On careful examination, and with his front legs firmly
restrained by his owner, I managed to get close enough to
see that Floyd's retinas, at the back of his eyes, were
detached. This is most frequently caused by high blood pressure
In cats, the commonest reason for hypertension is kidney
disease, hence the reason that we recommend that any cat
diagnosed with kidney problems has their blood pressure
checked regularly. Over-active thyroid glands, if not controlled
by medication, can also have the same effect. But in some
cats, the hypertension is "idiopathic" - ie: we
cannot identify an underlying cause.
My next task was to check Floyd's blood pressure - not
a prospect I relished, as we usually use an artery in the
front leg, where Floyd's extremely sharp claws were located.
In difficult cats, we can use the tail instead, and this
was what we had to do in his case.
Our other problem was that to get an accurate reading,
our subject must be calm. Any patient who is angry is likely
to have high blood pressure, but this may simply be down
to mood rather than disease. Thus, we spent a considerable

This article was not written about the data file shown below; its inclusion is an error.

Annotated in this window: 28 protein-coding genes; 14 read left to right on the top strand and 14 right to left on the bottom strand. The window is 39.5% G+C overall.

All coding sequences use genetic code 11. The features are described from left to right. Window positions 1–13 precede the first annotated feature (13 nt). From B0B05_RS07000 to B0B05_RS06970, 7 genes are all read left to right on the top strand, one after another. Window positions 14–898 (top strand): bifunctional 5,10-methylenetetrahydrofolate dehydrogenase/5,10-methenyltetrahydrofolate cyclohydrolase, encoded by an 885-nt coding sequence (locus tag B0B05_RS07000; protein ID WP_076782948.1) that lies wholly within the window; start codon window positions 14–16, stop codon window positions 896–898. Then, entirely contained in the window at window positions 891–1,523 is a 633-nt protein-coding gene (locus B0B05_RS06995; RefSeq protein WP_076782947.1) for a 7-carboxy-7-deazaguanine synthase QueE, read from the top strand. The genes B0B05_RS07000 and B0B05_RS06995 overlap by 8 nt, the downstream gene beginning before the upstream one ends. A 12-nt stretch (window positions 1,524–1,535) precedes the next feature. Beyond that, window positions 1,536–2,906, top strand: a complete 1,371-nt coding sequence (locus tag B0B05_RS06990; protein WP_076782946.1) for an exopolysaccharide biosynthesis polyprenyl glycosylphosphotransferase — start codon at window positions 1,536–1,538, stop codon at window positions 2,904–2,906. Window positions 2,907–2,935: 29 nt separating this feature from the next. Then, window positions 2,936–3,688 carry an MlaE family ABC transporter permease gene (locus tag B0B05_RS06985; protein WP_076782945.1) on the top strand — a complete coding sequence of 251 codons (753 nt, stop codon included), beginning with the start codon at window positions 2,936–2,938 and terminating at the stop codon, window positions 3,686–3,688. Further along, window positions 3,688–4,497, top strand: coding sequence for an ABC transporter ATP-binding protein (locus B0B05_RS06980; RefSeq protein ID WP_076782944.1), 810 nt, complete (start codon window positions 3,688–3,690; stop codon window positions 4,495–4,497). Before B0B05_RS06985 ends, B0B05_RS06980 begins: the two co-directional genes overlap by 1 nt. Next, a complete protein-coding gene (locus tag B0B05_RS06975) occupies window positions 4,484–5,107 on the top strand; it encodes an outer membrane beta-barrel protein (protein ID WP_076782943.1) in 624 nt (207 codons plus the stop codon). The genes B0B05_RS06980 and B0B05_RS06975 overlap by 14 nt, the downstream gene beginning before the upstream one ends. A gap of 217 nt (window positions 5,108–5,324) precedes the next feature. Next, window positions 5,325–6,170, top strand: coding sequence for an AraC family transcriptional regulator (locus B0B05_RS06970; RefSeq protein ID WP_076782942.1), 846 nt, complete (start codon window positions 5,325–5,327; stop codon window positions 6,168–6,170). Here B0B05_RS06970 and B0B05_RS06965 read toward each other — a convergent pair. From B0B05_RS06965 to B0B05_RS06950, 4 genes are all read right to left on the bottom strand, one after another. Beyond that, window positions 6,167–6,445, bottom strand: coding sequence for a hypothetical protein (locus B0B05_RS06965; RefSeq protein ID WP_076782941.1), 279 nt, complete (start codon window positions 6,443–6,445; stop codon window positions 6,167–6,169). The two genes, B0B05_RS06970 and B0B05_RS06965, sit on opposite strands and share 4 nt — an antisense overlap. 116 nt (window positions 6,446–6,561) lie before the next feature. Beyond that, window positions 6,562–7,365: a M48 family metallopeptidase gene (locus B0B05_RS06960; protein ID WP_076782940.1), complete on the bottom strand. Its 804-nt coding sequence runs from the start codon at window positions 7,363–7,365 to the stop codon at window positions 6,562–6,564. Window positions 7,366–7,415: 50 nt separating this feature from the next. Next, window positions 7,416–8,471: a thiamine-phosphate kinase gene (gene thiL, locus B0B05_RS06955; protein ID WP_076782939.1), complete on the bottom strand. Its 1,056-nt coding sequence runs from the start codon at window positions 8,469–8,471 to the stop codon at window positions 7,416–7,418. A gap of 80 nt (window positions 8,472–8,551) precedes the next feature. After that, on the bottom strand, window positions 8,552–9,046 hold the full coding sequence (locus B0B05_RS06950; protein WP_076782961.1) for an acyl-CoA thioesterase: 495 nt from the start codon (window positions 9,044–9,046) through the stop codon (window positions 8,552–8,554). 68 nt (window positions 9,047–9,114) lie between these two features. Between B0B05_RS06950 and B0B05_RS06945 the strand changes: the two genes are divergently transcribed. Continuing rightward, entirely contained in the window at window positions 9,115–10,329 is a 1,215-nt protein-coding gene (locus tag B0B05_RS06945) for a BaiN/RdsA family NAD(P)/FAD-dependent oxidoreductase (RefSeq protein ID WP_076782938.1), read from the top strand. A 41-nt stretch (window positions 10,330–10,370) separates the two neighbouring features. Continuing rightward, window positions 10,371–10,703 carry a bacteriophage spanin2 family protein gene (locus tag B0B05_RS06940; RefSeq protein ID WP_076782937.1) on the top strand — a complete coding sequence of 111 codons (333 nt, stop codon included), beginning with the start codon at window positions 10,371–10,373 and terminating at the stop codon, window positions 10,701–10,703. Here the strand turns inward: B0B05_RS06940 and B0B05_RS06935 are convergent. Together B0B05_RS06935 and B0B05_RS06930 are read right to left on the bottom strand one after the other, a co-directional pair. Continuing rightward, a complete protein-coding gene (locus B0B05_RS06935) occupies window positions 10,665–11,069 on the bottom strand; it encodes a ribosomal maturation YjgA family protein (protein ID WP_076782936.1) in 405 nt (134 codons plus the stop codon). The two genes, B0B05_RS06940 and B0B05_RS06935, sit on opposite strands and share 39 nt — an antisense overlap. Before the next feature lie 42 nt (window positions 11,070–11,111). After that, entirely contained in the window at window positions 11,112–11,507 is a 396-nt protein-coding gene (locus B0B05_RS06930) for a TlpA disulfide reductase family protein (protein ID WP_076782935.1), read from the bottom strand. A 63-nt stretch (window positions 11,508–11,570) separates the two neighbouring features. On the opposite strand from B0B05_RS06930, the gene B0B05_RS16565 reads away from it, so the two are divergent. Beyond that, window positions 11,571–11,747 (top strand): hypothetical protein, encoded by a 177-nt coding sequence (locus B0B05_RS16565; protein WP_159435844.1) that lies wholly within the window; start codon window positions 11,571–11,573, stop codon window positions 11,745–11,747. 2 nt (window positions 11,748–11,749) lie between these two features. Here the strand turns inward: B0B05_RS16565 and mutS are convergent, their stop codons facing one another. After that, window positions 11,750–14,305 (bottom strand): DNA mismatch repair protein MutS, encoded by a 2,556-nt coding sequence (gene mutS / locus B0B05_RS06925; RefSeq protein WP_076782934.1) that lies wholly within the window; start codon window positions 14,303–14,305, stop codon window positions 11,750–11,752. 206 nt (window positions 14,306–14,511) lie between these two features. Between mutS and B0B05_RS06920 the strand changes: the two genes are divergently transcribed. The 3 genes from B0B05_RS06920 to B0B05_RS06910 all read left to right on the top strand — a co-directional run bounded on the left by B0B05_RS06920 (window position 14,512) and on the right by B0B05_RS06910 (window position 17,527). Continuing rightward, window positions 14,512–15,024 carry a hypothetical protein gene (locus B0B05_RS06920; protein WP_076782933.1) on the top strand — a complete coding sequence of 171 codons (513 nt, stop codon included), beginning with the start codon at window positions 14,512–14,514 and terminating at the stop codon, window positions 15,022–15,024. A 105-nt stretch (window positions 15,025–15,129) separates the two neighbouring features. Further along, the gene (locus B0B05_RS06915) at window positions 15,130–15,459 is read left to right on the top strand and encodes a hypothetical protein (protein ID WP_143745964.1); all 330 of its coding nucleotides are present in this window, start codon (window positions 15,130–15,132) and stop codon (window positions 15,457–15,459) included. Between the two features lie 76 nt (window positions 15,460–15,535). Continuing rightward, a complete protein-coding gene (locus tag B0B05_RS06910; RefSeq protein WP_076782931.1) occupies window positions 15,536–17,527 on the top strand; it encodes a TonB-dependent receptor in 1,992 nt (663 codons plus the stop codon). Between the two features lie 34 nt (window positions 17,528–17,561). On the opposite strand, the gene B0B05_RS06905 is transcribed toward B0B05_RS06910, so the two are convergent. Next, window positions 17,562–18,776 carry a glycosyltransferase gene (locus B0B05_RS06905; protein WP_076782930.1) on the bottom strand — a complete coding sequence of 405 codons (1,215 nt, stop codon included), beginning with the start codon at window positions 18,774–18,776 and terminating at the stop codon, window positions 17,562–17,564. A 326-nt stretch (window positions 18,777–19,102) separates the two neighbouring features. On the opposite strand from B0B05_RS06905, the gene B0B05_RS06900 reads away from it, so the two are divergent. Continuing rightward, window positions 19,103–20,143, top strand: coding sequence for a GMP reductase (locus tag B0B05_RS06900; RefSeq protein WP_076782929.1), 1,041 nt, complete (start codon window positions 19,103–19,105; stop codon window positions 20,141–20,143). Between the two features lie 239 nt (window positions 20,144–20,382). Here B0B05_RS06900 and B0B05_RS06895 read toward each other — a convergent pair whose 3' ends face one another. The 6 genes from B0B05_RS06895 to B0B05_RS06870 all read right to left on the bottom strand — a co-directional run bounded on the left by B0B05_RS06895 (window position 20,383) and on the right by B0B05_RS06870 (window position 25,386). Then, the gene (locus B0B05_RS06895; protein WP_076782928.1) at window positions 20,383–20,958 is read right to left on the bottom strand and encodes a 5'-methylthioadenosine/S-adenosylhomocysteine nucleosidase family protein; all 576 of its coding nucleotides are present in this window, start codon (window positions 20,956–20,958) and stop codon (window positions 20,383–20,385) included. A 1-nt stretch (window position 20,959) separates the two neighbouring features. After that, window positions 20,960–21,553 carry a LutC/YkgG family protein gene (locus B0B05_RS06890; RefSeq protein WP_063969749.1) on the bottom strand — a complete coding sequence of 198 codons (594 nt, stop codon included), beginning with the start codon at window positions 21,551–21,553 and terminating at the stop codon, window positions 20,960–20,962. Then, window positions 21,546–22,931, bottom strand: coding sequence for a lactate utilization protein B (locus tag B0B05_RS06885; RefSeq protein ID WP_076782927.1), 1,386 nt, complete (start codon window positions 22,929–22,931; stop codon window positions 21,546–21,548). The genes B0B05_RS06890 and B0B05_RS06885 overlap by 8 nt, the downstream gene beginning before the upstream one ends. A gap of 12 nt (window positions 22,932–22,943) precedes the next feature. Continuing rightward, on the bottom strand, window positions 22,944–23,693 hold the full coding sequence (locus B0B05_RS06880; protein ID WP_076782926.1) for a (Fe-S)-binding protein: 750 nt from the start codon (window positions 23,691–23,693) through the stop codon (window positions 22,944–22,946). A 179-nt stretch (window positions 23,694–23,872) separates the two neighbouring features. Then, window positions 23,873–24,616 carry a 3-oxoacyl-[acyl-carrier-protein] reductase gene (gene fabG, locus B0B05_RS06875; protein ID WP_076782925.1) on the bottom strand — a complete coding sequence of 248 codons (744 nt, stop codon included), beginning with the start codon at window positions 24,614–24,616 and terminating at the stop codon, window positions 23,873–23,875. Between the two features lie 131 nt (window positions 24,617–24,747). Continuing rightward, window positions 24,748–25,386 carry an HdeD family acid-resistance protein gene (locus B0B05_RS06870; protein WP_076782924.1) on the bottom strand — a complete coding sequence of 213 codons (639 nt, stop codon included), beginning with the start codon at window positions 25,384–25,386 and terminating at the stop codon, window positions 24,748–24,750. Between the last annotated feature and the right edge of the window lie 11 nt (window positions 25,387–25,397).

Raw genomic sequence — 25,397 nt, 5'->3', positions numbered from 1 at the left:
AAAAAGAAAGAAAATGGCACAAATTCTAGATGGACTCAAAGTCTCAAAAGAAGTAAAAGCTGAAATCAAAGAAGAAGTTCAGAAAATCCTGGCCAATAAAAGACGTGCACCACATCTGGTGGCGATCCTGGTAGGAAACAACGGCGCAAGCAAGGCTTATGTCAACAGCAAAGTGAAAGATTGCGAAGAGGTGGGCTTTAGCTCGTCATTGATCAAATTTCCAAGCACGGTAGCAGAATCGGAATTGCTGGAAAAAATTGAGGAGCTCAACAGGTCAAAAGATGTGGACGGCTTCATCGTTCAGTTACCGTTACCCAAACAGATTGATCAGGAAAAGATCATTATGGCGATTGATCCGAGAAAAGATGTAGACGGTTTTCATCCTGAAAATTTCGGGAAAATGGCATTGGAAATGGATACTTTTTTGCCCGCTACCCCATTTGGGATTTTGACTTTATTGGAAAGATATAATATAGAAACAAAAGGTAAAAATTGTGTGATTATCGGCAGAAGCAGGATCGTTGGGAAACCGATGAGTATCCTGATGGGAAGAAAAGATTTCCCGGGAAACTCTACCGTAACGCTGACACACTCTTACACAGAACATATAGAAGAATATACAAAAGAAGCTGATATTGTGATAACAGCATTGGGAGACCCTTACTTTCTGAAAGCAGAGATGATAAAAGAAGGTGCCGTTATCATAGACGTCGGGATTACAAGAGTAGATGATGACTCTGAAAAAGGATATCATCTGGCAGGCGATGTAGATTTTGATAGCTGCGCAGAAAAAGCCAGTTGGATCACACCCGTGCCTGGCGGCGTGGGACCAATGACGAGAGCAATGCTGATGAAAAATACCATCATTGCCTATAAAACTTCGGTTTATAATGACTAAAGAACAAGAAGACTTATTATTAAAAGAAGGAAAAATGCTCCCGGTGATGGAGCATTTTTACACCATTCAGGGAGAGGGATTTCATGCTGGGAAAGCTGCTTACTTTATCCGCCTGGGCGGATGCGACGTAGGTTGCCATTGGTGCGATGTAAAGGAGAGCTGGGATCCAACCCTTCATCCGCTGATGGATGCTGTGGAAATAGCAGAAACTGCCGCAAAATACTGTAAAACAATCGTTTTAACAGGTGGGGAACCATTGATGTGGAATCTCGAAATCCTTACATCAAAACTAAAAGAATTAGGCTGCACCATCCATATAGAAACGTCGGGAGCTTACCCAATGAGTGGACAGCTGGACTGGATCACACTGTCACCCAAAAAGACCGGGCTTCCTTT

amount of time letting Floyd settle down, and we took numerous
readings to make sure we were accurate.
He did indeed have an exceptionally high blood pressure,
but his blood tests showed that his kidneys and thyroid
were OK. Thus he was started on blood pressure tablets.
Much to Floyd's disgust, his blood pressure proved somewhat
tricky to control, so he had to return several times to
monitor the effect of increasing his dose of medication.
At last, we have got his blood pressure (but not his temper!)
under control, so - much to everyones' relief, Floyd won't
need to come back for some time.
Young BVSc CertSAM MRCVS
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